As recently as 20 years ago, we would find a roosting flock with a thousand or more terns, primarily common and roseate terns with occasional Forster’s and black terns, on the bay side of Norton Point Beach.

Back then, the highest count of terns I made back was 5,000 birds in one large flock stretching over 1,000 feet along the bay-side shoreline! The terns would constantly arrive from the north and depart to the south.

I did not get any reports of massive flocks of terns this August, which is during the peak of their migration. On August 14, I found 51 common terns along the Mattakessett Bay shoreline. On Sept. 4, there were no terns but, over the ocean, there were 40 foraging terns with a flock of 100 or so laughing gulls.

There were fewer sandpipers and plovers this past month. I do not recall hearing of any flocks of more than 100 of any of the most common species: black-bellied plover, semipalmated plover, ruddy turnstone, sanderling or semipalmated sandpipers.

An amazing eight new species for the summer season were sighted this week. Four of the species were shorebirds.

Bobolink — Lanny McDowell

The most notable shorebird is the marbled godwit found by Jeff Peters on Sept. 5, within a flock of black-bellied plovers at Norton Point. The large tawny-brown godwit, with its long up-turned bill, is hard to miss. A buff-breasted sandpiper was spotted on Sept. 4 by Bob Shriber, again at Norton Point. I was there later that day and saw two golden plovers.

The fourth species, a western sandpiper, was carefully observed by Susan McCoy at Squibnocket Beach on Sept. 3. These four species are all new sightings for the year.

The fifth unusual species was a brant, a smallish goose that frequents Ocean Park from fall to spring. But they are not supposed to arrive for almost another month.

All three sightings were on Sept. 4: Walt Looney and Jeff Peters each spotted one at Little Beach, while Shea Fee found two at the Farm Pond Preserve.

Buff-breasted sandpiper — Lanny McDowell

Three landbirds showed up for the first time this migration season. A bobolink was spotted by David Padulo on Sept. 2 at Katama Farm, and by Bob Shriber in Aquinnah on Sept 3. Peter Huntington was out at Quansoo at dusk on Sept. 4 when he spotted a short-eared owl, a now-rare species that used to be a common year-round resident.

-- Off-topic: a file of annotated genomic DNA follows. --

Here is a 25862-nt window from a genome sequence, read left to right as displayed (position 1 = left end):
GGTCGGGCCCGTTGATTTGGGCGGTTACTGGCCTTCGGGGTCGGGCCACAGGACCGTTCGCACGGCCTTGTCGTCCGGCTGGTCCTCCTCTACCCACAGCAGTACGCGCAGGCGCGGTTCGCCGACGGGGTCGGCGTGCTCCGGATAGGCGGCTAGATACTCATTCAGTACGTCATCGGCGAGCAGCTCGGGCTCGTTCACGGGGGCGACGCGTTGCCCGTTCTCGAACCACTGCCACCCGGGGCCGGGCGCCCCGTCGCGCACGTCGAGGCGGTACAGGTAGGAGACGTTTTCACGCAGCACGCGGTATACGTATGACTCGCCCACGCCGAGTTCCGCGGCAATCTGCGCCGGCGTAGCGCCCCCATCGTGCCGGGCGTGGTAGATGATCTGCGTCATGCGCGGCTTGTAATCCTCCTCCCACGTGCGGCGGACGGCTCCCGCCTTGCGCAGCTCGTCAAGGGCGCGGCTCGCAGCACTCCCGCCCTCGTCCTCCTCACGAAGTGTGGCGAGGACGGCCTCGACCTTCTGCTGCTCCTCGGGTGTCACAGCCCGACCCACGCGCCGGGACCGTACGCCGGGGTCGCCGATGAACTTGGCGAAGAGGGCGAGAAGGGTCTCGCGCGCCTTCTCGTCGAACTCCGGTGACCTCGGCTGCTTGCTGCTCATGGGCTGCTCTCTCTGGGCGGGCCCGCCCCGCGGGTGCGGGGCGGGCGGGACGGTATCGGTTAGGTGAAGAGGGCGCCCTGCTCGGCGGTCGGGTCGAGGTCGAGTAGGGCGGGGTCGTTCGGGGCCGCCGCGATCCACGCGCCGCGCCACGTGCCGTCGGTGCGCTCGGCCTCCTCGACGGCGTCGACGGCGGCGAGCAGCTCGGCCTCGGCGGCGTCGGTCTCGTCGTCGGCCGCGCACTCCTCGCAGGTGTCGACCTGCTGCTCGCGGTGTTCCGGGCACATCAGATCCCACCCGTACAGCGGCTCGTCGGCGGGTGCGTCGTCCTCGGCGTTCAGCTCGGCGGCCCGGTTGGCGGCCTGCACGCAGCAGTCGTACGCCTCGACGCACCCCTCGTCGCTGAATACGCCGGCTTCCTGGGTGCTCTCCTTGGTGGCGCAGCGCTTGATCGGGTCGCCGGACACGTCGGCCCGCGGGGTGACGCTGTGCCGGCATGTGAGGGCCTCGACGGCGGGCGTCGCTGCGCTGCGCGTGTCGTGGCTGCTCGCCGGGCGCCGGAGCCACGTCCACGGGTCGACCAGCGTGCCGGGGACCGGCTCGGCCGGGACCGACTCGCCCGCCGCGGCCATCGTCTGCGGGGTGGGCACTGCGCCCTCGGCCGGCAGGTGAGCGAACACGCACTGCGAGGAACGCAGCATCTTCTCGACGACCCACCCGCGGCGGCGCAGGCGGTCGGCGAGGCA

I found a northern waterthrush by one of the small wetlands along the road into Cedar Tree Neck on Sept. 5.

Felix Neck has produced a lot of good sightings this week. The Early Birders program had a good day on Sept. 2, highlighted by an adult bald eagle flying over the treeline, three little blue herons, great egret, snowy egret, belted kingfishers, Baltimore oriole, eastern kingbird and a merlin.

That same day, David Padulo spotted three immature yellow-crowned night-herons. After the Foot-It-For-Felix fundraiser on Sept. 4, Steve Allen found two adult and two immature little blue herons that were also spotted by Margaret Curtin, Luanne Johnson and Nancy Weaver. David Bates saw two little blues on Sept. 5. Will Harcourt-Smith added a fish crow to this list on Sept. 3.

As of Sept. 1, an immature yellow-crowned night-heron was still hanging out at Brush Pond, as reported by Lisa Maxfield and her cousin.

Brant — Lanny McDowell

Quite a few red knots are around. On August 31, they were spotted near Dike Bridge and at Norton Point by Francesca Zeta; on Sept. 4 at Norton Point by Warren Woessner, Susan Whiting, Allan and Lucy Keith, and at Little Beach by Walt Looney; and on Sept. 5 at Little Beach by Margaret Curtin, Nancy Weaver and Luanne Johnson.

Ellen Harley reports a solitary sandpiper visited their Ashakomaksett Farm pond on Sept. 3. Shea Fee saw two at Long Point on Sept. 3, as well as a wood duck, a common yellowthroat, a phoebe, and eight pine warblers.

A few piping plovers are still around. Two were spotted by Luanne Johnson at the Edgartown Great Pond barrier beach on August 31, and I saw one on Norton Point on Sept. 4; they will soon depart our shores until next spring.

Occasionally we see gulls and terns zigging and zagging through the air as they feast on swarms of recently-hatched insects. Amy Hewitt reports seeing these aerial maneuvers at sunset on State Beach on Sept. 3, and Kate Meleney observed this the same day at Crystal Lake. Andy Mitchell has been seeing this for a few days. Matt Pelikan thinks that these birds, and dragonflies, are probably chasing after swarming ants.

Ruby-throated hummingbirds are ever popular! They have been reported at feeders by David Dee, Alison Frazier-Hayden, Dan Polsby, Mary Makepeace and John Nelson, who still has five juveniles buzzing around. He reports that the adults have all departed for points south.

Marbled godwits — Lanny McDowell

Here is a sure sign of the approaching fall! Mike Tinus had a flock of 600-800 grackles flying over his yard on Sept. 6. Bob Shriber reports of finding black and white warbler, yellowthroats, yellow warbler and a pine warbler in Aquinnah.

This column will soon be shifting from shorebirds to songbirds, as they will be the dominant migrants. Sightings from the western end of the island will predominate.

And finally, please remember that I cannot list all the birds reported to me. Unless, that is, I get the whole back page of this newspaper, over the objections of the adjacent columnists.

Please email your sightings to

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Robert Culbert is an ecological consultant with Nature Watch LLC, living in Vineyard Haven.